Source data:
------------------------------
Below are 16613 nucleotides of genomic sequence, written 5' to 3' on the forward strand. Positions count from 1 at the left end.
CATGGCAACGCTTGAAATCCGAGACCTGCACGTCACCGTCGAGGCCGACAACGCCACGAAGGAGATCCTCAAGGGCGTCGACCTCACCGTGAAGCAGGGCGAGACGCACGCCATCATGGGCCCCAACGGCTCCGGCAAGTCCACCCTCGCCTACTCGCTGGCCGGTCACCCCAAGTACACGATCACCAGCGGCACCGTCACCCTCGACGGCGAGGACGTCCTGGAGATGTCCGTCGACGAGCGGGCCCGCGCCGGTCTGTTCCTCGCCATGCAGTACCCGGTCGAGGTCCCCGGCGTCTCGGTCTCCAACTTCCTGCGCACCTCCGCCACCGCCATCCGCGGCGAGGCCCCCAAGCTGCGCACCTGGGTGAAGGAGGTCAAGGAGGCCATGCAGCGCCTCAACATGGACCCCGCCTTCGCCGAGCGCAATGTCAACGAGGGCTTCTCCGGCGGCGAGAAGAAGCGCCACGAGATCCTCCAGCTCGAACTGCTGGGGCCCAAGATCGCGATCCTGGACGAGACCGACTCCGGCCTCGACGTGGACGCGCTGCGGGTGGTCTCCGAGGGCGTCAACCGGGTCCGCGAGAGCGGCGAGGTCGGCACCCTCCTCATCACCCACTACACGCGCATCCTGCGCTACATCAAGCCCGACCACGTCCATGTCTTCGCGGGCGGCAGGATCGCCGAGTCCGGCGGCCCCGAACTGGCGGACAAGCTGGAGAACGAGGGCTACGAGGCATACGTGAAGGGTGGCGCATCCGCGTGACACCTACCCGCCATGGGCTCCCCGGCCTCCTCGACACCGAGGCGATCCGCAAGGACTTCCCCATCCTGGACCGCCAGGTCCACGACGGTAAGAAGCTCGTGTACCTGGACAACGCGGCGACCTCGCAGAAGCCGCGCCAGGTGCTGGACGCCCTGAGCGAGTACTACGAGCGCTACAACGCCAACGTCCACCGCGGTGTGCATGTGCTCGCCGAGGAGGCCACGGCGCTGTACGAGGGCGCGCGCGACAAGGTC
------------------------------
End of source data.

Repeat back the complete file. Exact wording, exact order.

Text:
Below are 16613 nucleotides of genomic sequence, written 5' to 3' on the forward strand. Positions count from 1 at the left end.
CATGGCAACGCTTGAAATCCGAGACCTGCACGTCACCGTCGAGGCCGACAACGCCACGAAGGAGATCCTCAAGGGCGTCGACCTCACCGTGAAGCAGGGCGAGACGCACGCCATCATGGGCCCCAACGGCTCCGGCAAGTCCACCCTCGCCTACTCGCTGGCCGGTCACCCCAAGTACACGATCACCAGCGGCACCGTCACCCTCGACGGCGAGGACGTCCTGGAGATGTCCGTCGACGAGCGGGCCCGCGCCGGTCTGTTCCTCGCCATGCAGTACCCGGTCGAGGTCCCCGGCGTCTCGGTCTCCAACTTCCTGCGCACCTCCGCCACCGCCATCCGCGGCGAGGCCCCCAAGCTGCGCACCTGGGTGAAGGAGGTCAAGGAGGCCATGCAGCGCCTCAACATGGACCCCGCCTTCGCCGAGCGCAATGTCAACGAGGGCTTCTCCGGCGGCGAGAAGAAGCGCCACGAGATCCTCCAGCTCGAACTGCTGGGGCCCAAGATCGCGATCCTGGACGAGACCGACTCCGGCCTCGACGTGGACGCGCTGCGGGTGGTCTCCGAGGGCGTCAACCGGGTCCGCGAGAGCGGCGAGGTCGGCACCCTCCTCATCACCCACTACACGCGCATCCTGCGCTACATCAAGCCCGACCACGTCCATGTCTTCGCGGGCGGCAGGATCGCCGAGTCCGGCGGCCCCGAACTGGCGGACAAGCTGGAGAACGAGGGCTACGAGGCATACGTGAAGGGTGGCGCATCCGCGTGACACCTACCCGCCATGGGCTCCCCGGCCTCCTCGACACCGAGGCGATCCGCAAGGACTTCCCCATCCTGGACCGCCAGGTCCACGACGGTAAGAAGCTCGTGTACCTGGACAACGCGGCGACCTCGCAGAAGCCGCGCCAGGTGCTGGACGCCCTGAGCGAGTACTACGAGCGCTACAACGCCAACGTCCACCGCGGTGTGCATGTGCTCGCCGAGGAGGCCACGGCGCTGTACGAGGGCGCGCGCGACAAGGTC